Creative / Novel / Budget Ideas
- Jump Pole Sleeves -- You can purchase contact paper in colors or patterns and use it to add stripes to your jump poles, instead of painting them.
Jump standards -- you can use 10 ft. pvc drain pipe for upright
standards. Cut them in half and drill one extra set of holes to make the jump cups fit better. Approximate cost
$5.00 for two poles. In the picture I used pvc fence posts, the drain pipe doesn't look as nice, but it is cheaper.
- Just after Christmas, you can pick up plastic Christmas tree stands on clearance
to hold the pvc standard poles. Two stands are about $4.00. Fill the bottom of
the pole and the stand with sand or concrete for support.
Total cost $9.00 dollars for two jump stands.
- Use two pallets, screwed together like an "L" for standards, use 4" pvc gutter ends for jump
cups. Sometimes jump cups will attach to the wood that supports the pallet
boards. This makes a low, 3ft. triple combination fence. It is also
easy to adjust as a hogs back type fence or oxer. If you want bigger
standards, you can attach pvc standards described above. In the picture I use 10 ft. pvc gutter's cut in half as the upright. these are white washed. Left, is a natural pallet. Caution, be careful how you set logs in the pallets, the log should be cut or set so it can fall freely. If you don't understand what I'm saying, email me!!!!
Recycle old tires -- here is our tire jump. no rims, and ground poles to hold them.
- Recycled Rubber Mats -- Call your local rock quarry for rolls of rubber for stall mats and barn aisle ways. We matted our 24 x 36 barn for
free. You will need a 1 ton flat bed truck and a tractor to pull the roll from the truck.
Plastic Rubber Arena Footing -- Fox and Markowitz in San Jose,
California, sells recycled, category 2 plastics for arena footing.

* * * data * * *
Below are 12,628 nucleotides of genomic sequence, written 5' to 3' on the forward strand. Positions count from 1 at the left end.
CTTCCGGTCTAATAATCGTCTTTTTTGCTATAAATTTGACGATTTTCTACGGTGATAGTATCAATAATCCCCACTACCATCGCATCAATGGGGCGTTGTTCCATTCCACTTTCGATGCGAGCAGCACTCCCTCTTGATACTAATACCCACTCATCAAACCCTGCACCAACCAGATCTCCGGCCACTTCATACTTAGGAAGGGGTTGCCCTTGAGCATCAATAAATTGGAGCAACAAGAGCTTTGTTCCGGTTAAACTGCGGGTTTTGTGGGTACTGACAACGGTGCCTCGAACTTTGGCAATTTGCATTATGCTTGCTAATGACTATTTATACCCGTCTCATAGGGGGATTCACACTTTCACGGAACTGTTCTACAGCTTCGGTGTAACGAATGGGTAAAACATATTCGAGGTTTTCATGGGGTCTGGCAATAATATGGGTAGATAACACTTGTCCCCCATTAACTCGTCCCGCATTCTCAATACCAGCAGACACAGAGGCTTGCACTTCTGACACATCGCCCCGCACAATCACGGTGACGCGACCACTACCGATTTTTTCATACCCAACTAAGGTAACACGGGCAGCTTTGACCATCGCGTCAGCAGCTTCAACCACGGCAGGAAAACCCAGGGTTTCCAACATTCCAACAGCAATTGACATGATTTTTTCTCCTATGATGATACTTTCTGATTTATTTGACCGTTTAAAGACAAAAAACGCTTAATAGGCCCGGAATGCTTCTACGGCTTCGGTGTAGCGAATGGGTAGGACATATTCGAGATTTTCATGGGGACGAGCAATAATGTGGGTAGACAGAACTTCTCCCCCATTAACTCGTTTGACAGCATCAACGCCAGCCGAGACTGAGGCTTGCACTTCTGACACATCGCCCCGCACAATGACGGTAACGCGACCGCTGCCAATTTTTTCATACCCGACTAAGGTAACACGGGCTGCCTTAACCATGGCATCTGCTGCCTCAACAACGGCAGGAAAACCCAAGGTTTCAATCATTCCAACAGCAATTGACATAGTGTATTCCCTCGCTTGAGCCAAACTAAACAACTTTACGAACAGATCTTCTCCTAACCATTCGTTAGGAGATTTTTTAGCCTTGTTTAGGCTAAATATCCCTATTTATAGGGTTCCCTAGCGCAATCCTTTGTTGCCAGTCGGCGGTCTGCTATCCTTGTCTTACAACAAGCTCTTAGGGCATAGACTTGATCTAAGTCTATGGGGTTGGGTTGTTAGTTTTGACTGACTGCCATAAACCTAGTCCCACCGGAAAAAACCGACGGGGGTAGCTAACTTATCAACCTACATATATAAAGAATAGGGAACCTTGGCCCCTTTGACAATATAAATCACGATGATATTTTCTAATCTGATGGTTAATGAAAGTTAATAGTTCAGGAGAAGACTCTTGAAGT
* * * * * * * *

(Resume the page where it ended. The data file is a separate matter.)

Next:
The plastic I had floats away in the rainy weather. I have now had rubber
from West Coast Rubber Recycling, www.groundrubber.com.
Talk to Cameron Wright and tell him I sent you. If you
walk in sandy arenas, you will really appreciate the texture of rubber. It is soft, but because it is irregular shaped, the small, soft
pieces lock together when you step on it, and your foot "rolls over"
the footing instead of "sinking into" it. It is great for saving
ligaments and tendons, where sand places great stress on the elastic tissues of
the joints. We have a horse with a ligament injury who on subsequent
x-rays does not show any evidence of the ligament tear.
Composted Manure -- We use compost accelerator to break down the manure
in 14 to 21` days. It is a completely natural product. Composting
also helps diminish the fly population, as the heat of composting kills the
Mud Control -- Call your local recyclers for clean, chipped wood for mud control and for footing.
Notes of caution: Some horses may eat the chip, ask to make sure the
chip does not contain poisonous trees or shrubs such as, oleander or yew.
You should also run a magnet over the chip.
Remember that fences and signs are often fastened to trees and the nails or
tacks can be in the chip.
Medication boot -- Make using a rubber tire inner tube and duct tape. We have a draft horse, and you can not buy
barrier boots for drafts. Also, in the dry weather his feet get so hard,
we need to use these boots overnight to soften his hoof for trimming.
Plastic Shoes -- I have just found a plastic shoe for drafts at www.hoof-it.com.